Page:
Cutting your carbon emissions, and your bills

As the weather cools down, the heaters go on and energy bills start to rise. Ku-ring-gai is one of the highest consumers of electricity across Sydney, using on average, 23.3kWh of electricity per day, 1.5 times more than the average Sydney household. This means higher costs and increased carbon emissions.

As a result Ku-ring-gai Council is supporting residents to cut energy bills and greenhouse gas emissions through its free advisory service, the Greenstyle program.

This program offers a free visit to a resident’s home to assess where improvements can be made. A tailored report is then developed identifying key ways to reduce energy costs and save money.

The Council also offers rebates on a range of initiatives aimed at saving energy and water costs and reducing greenhouse gas emissions. These Energy Smart rebates of $500 are available for Ku-ring-gai residents who adopt water and energy saving techniques around their home and garden. These can include fitting solar panels, installing rainwater gardens that stop run-off, double glazing or external shutters for windows.

Pool pumps can be the biggest drain on a household electricity bill and there are also rebates available for homeowners with swimming pools. Energy Smart Pool Pump Rebates enable residents to reduce water and energy bills and improve the local environment, with potential annual energy cost savings of up to $417 with a payback period of just 3.2 years (conditions apply).

More energy-saving advice

  1. Mind your gaps: One of the most common problems is air leakage – where outside air enters and warm air leaves your house through cracks and openings, pushing up the cost of heating and cooling your home. Reduce the likelihood with these measures:
  • Seal gaps in doors, windows, skirting boards and cornices with a caulking gun – holding silicone/latex to bond metals, glass, wood or ceramic surfaces
  • Also seal wall and ceiling penetrations such as downlights, power outlets, air-conditioning and manholes and roof space access hatches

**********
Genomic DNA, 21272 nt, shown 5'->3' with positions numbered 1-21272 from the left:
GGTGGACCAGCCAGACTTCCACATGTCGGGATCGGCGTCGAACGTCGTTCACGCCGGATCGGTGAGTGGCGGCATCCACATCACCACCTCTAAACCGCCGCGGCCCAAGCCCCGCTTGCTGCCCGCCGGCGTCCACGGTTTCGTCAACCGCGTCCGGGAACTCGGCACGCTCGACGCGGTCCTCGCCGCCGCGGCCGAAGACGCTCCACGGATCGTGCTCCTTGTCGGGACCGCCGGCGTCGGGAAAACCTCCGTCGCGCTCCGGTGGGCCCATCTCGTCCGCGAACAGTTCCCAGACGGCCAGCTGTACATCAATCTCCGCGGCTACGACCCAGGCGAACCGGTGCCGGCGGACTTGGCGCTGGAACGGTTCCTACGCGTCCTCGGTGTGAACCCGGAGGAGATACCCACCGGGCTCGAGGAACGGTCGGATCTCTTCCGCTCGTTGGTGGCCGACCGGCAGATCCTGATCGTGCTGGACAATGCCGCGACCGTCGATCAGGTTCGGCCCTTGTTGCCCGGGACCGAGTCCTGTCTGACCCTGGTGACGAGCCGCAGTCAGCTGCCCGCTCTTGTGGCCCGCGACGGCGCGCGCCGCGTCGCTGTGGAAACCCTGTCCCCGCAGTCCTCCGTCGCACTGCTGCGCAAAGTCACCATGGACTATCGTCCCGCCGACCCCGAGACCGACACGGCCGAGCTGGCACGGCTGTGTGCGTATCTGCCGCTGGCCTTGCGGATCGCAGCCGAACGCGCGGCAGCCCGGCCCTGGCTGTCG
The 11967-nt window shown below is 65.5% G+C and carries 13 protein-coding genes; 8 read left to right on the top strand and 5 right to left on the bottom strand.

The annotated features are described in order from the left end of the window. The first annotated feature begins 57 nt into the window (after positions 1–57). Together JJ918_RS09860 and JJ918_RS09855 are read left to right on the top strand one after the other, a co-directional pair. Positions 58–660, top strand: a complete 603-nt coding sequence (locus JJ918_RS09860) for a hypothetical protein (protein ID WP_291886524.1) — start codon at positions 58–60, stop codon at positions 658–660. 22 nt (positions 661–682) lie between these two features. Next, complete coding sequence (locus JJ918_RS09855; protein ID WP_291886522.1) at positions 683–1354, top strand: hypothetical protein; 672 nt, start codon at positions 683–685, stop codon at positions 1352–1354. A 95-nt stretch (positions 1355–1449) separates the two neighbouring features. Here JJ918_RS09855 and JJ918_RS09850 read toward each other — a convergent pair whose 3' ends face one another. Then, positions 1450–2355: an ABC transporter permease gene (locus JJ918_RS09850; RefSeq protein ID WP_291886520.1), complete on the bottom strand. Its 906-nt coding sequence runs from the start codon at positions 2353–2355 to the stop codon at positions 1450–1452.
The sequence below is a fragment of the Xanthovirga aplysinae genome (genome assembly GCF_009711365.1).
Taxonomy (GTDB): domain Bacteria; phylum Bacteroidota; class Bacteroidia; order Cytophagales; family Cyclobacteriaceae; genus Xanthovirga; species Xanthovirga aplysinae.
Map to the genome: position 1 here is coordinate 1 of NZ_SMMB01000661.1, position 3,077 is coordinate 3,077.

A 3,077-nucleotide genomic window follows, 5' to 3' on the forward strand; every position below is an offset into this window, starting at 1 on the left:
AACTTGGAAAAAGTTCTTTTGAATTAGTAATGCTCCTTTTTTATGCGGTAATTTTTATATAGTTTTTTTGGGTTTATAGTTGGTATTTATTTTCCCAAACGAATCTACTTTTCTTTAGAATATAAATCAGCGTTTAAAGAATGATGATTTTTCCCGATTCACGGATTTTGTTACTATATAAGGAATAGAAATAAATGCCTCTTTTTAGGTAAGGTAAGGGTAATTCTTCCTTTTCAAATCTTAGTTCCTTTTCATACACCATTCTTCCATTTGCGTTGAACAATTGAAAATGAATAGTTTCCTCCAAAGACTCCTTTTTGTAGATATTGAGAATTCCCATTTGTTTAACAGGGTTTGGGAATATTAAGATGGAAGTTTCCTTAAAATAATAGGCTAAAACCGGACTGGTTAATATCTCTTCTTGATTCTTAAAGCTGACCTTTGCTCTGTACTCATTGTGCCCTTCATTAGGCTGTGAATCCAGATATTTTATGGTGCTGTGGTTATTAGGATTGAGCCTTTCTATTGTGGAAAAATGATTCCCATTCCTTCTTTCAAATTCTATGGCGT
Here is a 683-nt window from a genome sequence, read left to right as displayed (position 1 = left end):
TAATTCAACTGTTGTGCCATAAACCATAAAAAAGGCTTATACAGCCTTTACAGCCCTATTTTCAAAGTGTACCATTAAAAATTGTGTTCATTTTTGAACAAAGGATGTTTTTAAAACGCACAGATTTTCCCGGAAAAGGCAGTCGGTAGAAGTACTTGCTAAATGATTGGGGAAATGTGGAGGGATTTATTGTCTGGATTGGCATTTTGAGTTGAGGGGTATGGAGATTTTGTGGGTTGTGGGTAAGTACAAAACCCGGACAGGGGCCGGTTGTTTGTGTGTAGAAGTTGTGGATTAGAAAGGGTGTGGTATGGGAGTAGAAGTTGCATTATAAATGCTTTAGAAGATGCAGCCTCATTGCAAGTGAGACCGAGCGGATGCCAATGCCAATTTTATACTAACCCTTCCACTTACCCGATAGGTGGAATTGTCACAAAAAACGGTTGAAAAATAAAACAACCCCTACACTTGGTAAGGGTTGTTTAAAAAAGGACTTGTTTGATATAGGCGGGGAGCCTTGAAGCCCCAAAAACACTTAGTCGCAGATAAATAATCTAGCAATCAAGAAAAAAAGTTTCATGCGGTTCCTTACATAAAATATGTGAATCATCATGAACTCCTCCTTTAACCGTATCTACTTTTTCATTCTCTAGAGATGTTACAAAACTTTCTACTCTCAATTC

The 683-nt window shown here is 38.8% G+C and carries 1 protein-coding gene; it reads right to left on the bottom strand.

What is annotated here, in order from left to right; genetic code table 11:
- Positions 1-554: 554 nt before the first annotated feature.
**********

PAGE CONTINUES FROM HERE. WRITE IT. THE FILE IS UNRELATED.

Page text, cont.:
• Fit draught-proofing strips to doors such as brush or foam seals
  • Duct exhaust fans to outside and install non-return baffles – vents which let air out only one way. So in a bathroom or kitchen exhaust the vent exhausts air outside but doesn’t let air in when not in use.

2. Insulation deflation: Ceiling insulation can settle down over time and this reduces its efficacy in trapping warmth in, during winter. If it has compressed to less than 50mm, topping up helps.

Gaps in insulation also reduce the efficiency of existing insulation. A 10% gap can reduce the overall R-value of insulation by 50%. For example, the area above downlights, left uncovered usually due to fire safety concerns, results in insulation gaps. Downlight covers can be retrofitted to allow better coverage of insulation around these lights.

  1. Windows pains: Uncoated single-glazed windows are considered the weakest thermal component in the building envelope, with energy wastage from windows accounting for more than 50 percent of an air conditioner’s energy consumption. Compared to single glazing, double glazing reduces heat conduction by half.

It’s expensive to retrofit double glazing but you could try cheaper options to reduce the loss of heat from within, with window films and with blinds and curtains. Open blinds and curtains to let in winter sun during the day, and close them in the afternoon/evening to help prevent the radiant heat inside from escaping through the glazing as it starts to cool outside. This reduces the burden on your heaters.

Find out more with Ku-ring-gai workshops: There are a range of free workshops throughout the year to help residents make their homes and gardens more sustainable and energy efficient. The next relevant workshop, ‘Winter Warming Your Home,’ is on Wednesday 18 July at the Council Chambers in Gordon, discussing tips to cut draughts and reduce heat loss in homes. Book at kmc.nsw.gov.au/sustainabilityevents or call 9424 0893 during business hours for more info.

For Hornsby residents

More residents in Hornsby Shire will be able to generate their own electricity through a campaign that makes going solar easier. Hornsby Shire Council has teamed up with energy experts from Our Energy Future, a non-profit initiative set up by the Southern Sydney Regional Organisation of Councils. Thirteen NSW councils have already joined the team, helping residents embrace renewables, cut power bills and reduce pollution.

The program provides residents with quotes from reputable suppliers for energy saving or renewable energy products, such as solar PV (photovoltaic), LED lighting and home energy assessments.  

Hornsby Council is also offering residents a range of free workshops throughout the year to help residents make their homes more sustainable and energy efficient. The next workshop, Introduction to Solar, is on Sunday 19 August at the Council Chambers. Visit hornsby.nsw.gov.au/solar to register or get more information. Residents can also find out if solar is right for them by visiting ourenergyfuture.org.au or by calling 1300 339 915.

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